I tried this technique for the first time and had quite a bit of success. It was a bit time consuming but I think with practice it would be much quicker. It does require more polish then you would probably use in a standard manicure but I don’t think a whole lot because you only put on 1 coat. Having said that I found a tutorial that suggested using chapstick instead of tape which was very helpful. The chapstick has a waxy texture to it which makes it easier to control. I would think you may run into trouble using cuticle oil as it tends to go everywhere. I would also guess that’s it separates into the water which may be affecting the way the polish is adhering to your nail. Also it helps to anchor the film of polish to a few points somewhere on the glass or cup. in doing so your design will not get pulled into the center and clump into a ball of nail polish. I used toothpicks while creating my designs and after every other line I made through it I wiped off the toothpick so it wouldn’t drag the polish away from the edges again preventing it from turning into a giant ball of polish. another tip is trying to use cream polishes and avoid anything with a frost, glitter, or other specialty colors.nail art nail polishes are also not appropriate because they tend to be thicker. OPI and China Glaze both work very well and are worth the investment because their products are much better than most. I have bottles that last well over 4 years as opposed to the cheap polishes. One final tip, after submerging my nail into the water I would blow on the top of it so that the excess nail polish would dry and then drag a q-tip through it which made it very easy to remove leaving very little behind.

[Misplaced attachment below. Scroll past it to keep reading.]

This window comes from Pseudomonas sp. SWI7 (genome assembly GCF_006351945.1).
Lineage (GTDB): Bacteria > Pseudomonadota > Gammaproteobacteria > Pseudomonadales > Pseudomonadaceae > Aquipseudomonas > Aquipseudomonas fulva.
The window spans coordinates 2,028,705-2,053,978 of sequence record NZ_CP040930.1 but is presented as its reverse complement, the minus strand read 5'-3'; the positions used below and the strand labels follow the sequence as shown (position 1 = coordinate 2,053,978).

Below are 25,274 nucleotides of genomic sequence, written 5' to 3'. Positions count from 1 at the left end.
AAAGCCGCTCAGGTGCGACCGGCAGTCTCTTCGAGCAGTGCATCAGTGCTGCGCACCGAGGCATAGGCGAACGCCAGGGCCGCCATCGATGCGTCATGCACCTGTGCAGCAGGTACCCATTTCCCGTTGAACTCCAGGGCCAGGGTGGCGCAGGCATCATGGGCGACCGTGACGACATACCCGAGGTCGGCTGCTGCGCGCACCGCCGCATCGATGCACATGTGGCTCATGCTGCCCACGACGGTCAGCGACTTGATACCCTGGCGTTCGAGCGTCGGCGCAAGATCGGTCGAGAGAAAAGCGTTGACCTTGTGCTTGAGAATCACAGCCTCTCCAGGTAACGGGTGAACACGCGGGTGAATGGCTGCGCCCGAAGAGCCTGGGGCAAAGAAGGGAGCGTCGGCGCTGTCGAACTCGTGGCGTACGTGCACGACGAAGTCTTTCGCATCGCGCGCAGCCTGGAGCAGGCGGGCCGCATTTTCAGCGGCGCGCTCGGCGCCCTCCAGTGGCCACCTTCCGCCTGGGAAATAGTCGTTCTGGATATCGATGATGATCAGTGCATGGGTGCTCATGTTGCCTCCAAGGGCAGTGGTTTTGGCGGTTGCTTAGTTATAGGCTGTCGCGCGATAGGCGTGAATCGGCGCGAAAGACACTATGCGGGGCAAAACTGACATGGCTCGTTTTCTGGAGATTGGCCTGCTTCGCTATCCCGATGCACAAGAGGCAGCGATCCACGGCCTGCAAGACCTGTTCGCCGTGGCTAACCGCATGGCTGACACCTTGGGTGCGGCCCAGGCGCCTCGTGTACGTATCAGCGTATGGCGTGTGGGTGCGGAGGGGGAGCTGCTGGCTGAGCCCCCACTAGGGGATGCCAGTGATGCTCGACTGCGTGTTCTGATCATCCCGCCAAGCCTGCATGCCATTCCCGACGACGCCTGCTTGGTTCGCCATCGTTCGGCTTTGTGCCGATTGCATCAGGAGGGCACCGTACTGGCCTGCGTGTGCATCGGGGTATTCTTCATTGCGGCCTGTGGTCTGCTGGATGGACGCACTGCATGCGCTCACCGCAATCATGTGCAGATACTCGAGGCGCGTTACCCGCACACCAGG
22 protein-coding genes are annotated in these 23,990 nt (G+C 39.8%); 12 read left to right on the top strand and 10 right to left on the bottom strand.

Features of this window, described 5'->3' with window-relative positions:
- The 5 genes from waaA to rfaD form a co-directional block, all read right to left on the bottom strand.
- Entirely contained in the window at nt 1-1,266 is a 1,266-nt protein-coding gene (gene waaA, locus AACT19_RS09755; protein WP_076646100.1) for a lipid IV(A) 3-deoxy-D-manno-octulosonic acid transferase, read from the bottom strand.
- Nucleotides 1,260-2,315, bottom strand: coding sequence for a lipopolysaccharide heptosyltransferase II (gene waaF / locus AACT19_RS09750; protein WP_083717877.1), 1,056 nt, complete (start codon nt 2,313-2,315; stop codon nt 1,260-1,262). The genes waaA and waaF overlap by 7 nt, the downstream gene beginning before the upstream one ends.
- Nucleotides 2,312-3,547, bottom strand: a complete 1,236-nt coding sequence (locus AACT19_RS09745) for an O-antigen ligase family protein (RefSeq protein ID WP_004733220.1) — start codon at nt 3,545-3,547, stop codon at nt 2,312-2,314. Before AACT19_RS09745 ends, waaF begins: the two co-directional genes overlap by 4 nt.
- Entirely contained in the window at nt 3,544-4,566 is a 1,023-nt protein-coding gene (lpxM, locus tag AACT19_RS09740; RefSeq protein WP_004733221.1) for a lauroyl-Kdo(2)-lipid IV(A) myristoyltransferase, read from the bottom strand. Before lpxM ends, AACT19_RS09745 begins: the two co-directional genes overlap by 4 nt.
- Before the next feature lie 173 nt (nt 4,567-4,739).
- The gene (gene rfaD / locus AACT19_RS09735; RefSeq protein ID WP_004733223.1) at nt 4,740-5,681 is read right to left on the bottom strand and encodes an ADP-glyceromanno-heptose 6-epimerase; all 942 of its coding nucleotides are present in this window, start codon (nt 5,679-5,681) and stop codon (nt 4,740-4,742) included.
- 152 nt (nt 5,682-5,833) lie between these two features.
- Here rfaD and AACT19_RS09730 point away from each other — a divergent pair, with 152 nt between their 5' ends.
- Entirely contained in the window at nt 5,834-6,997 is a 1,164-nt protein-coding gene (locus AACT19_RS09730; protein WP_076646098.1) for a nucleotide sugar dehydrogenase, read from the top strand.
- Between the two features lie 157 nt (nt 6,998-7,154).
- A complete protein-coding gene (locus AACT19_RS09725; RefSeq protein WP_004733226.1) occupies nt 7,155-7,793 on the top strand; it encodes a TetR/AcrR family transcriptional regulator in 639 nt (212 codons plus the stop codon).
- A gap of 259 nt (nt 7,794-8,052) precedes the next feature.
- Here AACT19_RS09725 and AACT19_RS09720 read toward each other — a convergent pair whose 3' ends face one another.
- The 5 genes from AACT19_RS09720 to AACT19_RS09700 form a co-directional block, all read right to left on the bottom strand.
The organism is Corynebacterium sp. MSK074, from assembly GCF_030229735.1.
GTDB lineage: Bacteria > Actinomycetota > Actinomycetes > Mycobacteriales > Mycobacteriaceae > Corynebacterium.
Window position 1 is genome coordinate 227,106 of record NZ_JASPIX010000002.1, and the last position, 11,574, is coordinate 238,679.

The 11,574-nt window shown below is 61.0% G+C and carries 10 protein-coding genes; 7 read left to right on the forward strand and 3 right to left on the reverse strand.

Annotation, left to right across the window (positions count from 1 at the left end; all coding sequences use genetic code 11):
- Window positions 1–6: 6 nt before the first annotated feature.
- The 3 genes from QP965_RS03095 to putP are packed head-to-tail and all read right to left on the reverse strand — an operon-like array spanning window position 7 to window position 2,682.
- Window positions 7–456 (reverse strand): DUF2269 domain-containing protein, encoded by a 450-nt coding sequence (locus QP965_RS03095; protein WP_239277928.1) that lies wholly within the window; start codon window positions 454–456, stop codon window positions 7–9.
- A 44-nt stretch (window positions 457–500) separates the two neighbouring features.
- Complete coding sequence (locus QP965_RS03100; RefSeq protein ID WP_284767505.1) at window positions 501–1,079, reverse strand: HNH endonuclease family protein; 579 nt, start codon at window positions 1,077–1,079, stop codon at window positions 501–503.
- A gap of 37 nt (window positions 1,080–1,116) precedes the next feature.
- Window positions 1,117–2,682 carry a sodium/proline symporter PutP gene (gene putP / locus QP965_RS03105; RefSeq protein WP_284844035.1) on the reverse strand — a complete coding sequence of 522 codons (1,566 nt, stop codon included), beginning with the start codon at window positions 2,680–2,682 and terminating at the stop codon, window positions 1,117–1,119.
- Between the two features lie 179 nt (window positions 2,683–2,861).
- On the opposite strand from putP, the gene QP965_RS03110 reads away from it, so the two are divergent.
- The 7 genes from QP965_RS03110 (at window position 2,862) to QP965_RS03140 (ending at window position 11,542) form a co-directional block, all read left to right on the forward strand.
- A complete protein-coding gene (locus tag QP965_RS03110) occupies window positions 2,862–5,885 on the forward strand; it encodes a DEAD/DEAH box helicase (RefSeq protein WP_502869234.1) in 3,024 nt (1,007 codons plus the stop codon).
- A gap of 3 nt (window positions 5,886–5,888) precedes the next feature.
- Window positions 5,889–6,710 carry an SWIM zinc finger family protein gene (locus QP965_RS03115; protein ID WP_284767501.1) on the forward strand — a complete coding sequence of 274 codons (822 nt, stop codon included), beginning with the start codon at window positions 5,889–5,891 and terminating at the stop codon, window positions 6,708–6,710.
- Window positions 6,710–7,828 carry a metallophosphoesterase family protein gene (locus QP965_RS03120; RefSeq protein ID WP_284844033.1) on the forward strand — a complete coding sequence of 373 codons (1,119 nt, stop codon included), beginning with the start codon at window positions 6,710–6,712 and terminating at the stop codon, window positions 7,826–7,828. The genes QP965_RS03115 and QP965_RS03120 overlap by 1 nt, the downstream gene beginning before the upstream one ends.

114. Ithfifi says: